Harpers Ferry is a midway junction along the trail which goes through this historic town which is now a national park. With cobblestone streets, Harpers Ferry is situated where the Shenandoah River and the Potomac River join, and the three states of Maryland, Virginia and West Virginia meet. It is also home to the Appalachian Trail Conservancy headquarters and visitor center.
The origins of Harpers Ferry was from 1734 when Quaker colonist Robert Harper obtained 125 acres of land where Harpers Ferry is located. Establishing a ferry across the Potomac in 1761, Harpers Ferry grew from settlers moving westward. (source: http://en.wikipedia.org/wiki/Harpers_Ferry,_West_Virginia)
It wasn’t long before the federal government set roots here and in 1796 purchased land and built the United States Armory and Arsenal. One of two armorys in the U.S., Harpers Ferry produced small arms including 600,000 muskets, rifles and pistols. Operational until 1861 when the armory was destroyed to avoid capture during the Civil War.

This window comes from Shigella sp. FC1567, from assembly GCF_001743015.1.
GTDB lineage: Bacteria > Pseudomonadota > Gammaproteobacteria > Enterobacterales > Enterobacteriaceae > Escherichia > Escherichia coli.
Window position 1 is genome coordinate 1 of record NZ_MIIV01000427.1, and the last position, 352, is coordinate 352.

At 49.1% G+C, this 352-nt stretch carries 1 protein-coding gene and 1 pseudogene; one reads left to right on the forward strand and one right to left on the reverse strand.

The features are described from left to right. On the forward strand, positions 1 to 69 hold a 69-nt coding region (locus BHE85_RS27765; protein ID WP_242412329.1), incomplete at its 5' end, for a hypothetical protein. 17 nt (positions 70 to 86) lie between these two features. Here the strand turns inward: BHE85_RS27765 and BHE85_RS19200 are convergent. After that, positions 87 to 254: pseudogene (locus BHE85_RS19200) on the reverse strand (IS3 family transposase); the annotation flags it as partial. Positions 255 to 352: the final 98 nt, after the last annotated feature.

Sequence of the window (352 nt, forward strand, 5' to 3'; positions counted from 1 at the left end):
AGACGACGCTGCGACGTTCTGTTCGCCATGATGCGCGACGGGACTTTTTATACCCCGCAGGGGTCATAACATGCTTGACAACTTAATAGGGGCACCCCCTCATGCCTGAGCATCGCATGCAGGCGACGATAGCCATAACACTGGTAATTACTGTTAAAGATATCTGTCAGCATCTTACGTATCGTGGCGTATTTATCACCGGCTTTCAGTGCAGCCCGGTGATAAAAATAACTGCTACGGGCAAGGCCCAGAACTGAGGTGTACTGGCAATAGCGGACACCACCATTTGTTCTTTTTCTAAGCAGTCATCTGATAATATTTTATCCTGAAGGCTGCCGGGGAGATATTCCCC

I’ve been through Harpers Ferry several times with the hiking group, but mainly in the dead of winter. The town was always shut up, and I thought it to be a town of summertime commerce. Little did I know that Harpers Ferry is a preserved historical village where the original buildings are now part of the national park. Many of the buildings include museum exhibits that display business as it was 200 years ago.
The leaves were beginning to change color and walking on the cobblestone streets on this quiet day was a peaceful and beautiful experience.
I’d imagine that Harpers Ferry is one of the best highlights seen along the Appalachian Trail and well worth a visit.